Cleaning protocol for a FO membrane fouled in wastewater reuse

Handle URI:
http://hdl.handle.net/10754/562774
Title:
Cleaning protocol for a FO membrane fouled in wastewater reuse
Authors:
Valladares Linares, Rodrigo ( 0000-0003-3790-3249 ) ; Li, Zhenyu; Yangali-Quintanilla, Victor; Li, Qingyu; Amy, Gary L.
Abstract:
Forward osmosis (FO) is an emerging technology which can be applied in water reuse applications. Osmosis is a natural process that involves less energy consumption than reverse osmosis (RO), and therefore can be applied as a dilution process before low-pressure RO; it is expected to compete favourably against current advanced water reuse technologies that use microfiltration/ultrafiltration and RO. The focus of this research was to assess the efficiency of different cleaning procedures to remove fouling from the surface of a FO membrane during the operation of a submerged system working in FO-mode (active layer (AL) facing feed solution) intended for secondary wastewater effluent (SWWE) recovery, using seawater as draw solution (DS), which will be diluted and can further be fed to a low-pressure RO unit to produce fresh water. Natural organic matter (NOM) fouling was expected to affect the AL, while for the support layer (SL), transparent exopolymer particles (TEP) were used as indicators of fouling due to their stickiness and propensity to enhance the attachment of other foulants in seawater on the membrane surface. The composition of the NOM fouling layer was determined after proper characterisation with a liquid chromatograph coupled with organic carbon detection (LC-OCD), showing biopolymers and protein-like substances as the main constituents. NOM fouling showed high hydraulic reversibility after a 25% flux decline was observed, up to 89.5% when in situ air scouring for 15 min was used as a cleaning technique. Chemical cleaning with a mixture of Alconox, an industrial detergent containing phosphates, and sodium EDTA showed to increase the reversibility (93.6%). Osmotic backwash using a 4% NaCl solution and DI water proved to be ineffective to recover flux due to the salt diffusion phenomena occurring at the AL. Part of the flux that could not be recovered is attributable to TEP fouling on the SL, which forms clusters clearly identifiable with an optical microscope and TEP-specific dyeing/staining of the membrane. Two solutions were tested to clean in place of the SL: a 1% NaOCl solution and the same detergent solution used to clean the AL. The former agent compromised the integrity of the FO membrane, as proved with flux and conductivity measurements; 94.5% of flux was recovered with the latter agent, showing that chemically irreversible fouling for the FO membrane is on the order of 5.5%, which might be associated with the adsorption of biopolymers on the AL and some TEP residuals on the SL. Physical cleaning (air scouring) of the AL proved to be the most effective way to control fouling. © 2013 Copyright Balaban Desalination Publications.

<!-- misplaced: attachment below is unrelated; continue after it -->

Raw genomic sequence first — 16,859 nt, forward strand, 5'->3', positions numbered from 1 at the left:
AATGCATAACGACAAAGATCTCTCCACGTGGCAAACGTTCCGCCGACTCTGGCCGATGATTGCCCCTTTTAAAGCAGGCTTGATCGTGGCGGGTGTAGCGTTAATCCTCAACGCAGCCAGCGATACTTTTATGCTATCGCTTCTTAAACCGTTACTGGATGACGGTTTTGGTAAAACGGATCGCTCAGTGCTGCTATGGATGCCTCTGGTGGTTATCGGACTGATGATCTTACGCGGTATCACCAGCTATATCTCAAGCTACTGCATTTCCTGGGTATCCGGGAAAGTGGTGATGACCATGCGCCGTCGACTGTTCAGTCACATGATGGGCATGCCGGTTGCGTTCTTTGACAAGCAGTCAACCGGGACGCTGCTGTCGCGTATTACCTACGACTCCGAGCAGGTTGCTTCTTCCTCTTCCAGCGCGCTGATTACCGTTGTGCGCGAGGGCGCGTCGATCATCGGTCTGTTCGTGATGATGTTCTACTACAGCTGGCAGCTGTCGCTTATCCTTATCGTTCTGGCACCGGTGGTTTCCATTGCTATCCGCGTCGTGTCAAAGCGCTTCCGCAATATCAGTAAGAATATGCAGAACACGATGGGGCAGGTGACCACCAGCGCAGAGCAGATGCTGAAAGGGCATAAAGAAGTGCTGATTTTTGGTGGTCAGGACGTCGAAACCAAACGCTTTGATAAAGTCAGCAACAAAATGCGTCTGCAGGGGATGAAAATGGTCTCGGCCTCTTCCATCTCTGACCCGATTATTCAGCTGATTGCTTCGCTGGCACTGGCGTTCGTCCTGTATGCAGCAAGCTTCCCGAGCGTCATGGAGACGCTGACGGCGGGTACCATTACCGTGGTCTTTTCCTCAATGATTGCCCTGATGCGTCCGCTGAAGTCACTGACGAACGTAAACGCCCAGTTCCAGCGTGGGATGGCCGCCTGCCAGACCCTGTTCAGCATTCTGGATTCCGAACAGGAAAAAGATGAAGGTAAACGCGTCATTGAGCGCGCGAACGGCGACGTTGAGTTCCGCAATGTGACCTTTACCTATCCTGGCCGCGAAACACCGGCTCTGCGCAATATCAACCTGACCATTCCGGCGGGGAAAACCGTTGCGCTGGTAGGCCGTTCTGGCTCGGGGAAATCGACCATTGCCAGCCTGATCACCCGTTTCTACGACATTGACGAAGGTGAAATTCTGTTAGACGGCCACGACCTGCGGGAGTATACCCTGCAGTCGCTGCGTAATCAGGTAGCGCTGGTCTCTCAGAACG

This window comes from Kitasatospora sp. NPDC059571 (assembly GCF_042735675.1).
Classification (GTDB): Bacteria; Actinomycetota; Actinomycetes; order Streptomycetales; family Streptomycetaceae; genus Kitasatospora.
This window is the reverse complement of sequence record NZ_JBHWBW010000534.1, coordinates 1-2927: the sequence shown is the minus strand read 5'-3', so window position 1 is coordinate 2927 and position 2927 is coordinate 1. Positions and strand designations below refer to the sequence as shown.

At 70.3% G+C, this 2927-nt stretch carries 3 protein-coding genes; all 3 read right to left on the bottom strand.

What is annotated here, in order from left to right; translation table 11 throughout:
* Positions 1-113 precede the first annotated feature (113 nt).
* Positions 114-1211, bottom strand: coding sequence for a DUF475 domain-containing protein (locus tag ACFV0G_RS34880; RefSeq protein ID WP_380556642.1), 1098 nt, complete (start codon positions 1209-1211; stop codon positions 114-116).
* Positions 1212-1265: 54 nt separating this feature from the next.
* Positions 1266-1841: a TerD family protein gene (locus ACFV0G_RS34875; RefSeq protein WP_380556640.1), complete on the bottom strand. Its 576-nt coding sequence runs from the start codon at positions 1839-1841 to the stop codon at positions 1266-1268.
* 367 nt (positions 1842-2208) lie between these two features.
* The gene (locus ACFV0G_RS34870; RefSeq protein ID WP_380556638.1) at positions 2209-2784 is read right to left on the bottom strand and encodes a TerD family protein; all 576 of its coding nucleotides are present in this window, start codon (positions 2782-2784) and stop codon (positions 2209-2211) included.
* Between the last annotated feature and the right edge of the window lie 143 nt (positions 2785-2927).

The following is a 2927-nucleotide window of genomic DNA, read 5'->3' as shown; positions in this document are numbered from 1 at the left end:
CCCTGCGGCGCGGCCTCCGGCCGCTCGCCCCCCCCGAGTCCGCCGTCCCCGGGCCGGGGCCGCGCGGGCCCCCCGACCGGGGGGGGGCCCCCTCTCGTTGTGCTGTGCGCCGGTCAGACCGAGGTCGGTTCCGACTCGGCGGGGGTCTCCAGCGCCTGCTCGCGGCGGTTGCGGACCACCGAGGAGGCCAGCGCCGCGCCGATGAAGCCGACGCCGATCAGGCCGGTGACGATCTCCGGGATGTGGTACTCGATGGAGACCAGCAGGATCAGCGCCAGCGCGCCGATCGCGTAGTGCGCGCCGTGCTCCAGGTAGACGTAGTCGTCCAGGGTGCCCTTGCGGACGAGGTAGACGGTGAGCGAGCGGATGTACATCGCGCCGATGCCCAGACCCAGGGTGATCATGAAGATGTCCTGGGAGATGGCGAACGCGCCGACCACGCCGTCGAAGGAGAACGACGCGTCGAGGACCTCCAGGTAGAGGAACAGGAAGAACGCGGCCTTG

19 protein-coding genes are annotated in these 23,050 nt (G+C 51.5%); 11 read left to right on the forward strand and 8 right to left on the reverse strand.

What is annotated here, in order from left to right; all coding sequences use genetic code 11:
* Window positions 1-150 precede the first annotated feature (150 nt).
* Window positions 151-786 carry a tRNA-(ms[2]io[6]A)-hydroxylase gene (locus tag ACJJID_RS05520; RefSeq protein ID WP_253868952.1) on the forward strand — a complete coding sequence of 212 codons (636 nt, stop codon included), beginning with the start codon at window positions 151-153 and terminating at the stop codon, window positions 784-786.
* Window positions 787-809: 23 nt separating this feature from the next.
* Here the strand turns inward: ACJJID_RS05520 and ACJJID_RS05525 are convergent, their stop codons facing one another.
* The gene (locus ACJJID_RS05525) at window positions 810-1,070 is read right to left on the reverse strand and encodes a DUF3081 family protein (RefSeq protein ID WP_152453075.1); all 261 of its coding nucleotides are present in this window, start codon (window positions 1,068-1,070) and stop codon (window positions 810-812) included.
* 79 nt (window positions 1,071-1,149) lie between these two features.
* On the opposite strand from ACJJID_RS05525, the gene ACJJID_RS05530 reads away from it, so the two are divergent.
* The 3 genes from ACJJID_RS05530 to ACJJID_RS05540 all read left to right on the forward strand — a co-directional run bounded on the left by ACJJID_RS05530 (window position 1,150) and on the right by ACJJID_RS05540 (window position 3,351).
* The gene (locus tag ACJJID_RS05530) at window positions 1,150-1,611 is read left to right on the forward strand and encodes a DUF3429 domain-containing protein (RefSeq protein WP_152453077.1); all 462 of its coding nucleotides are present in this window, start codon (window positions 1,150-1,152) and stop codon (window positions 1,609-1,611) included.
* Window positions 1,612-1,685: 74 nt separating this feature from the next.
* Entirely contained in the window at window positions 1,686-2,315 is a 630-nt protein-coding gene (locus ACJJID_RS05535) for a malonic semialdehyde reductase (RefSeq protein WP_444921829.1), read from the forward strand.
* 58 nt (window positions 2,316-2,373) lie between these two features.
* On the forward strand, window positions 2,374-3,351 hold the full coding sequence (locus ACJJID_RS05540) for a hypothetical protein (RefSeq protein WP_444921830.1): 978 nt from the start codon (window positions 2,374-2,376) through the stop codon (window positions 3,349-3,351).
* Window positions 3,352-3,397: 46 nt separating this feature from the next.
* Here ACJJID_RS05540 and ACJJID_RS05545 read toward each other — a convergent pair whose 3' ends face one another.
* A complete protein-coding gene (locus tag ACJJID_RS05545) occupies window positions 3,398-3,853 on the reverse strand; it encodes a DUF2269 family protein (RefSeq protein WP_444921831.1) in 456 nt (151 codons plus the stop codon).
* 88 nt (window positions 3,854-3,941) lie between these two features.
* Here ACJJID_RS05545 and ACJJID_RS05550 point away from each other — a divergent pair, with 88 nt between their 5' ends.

KAUST Department:
Water Desalination and Reuse Research Center (WDRC); Water Desalination and Reuse Research Center; Biological and Environmental Sciences and Engineering (BESE) Division; Environmental Science and Engineering Program
Publisher:
Taylor & Francis
Journal:
Desalination and Water Treatment
Issue Date:
30-May-2013
DOI:
10.1080/19443994.2013.795345
Type:
Article
ISSN:
19443994
Appears in Collections:
Articles; Environmental Science and Engineering Program; Water Desalination and Reuse Research Center (WDRC); Biological and Environmental Sciences and Engineering (BESE) Division

Full metadata record

DC FieldValue Language
dc.contributor.authorValladares Linares, Rodrigoen
dc.contributor.authorLi, Zhenyuen
dc.contributor.authorYangali-Quintanilla, Victoren
dc.contributor.authorLi, Qingyuen
dc.contributor.authorAmy, Gary L.en
dc.date.accessioned2015-08-03T11:05:14Zen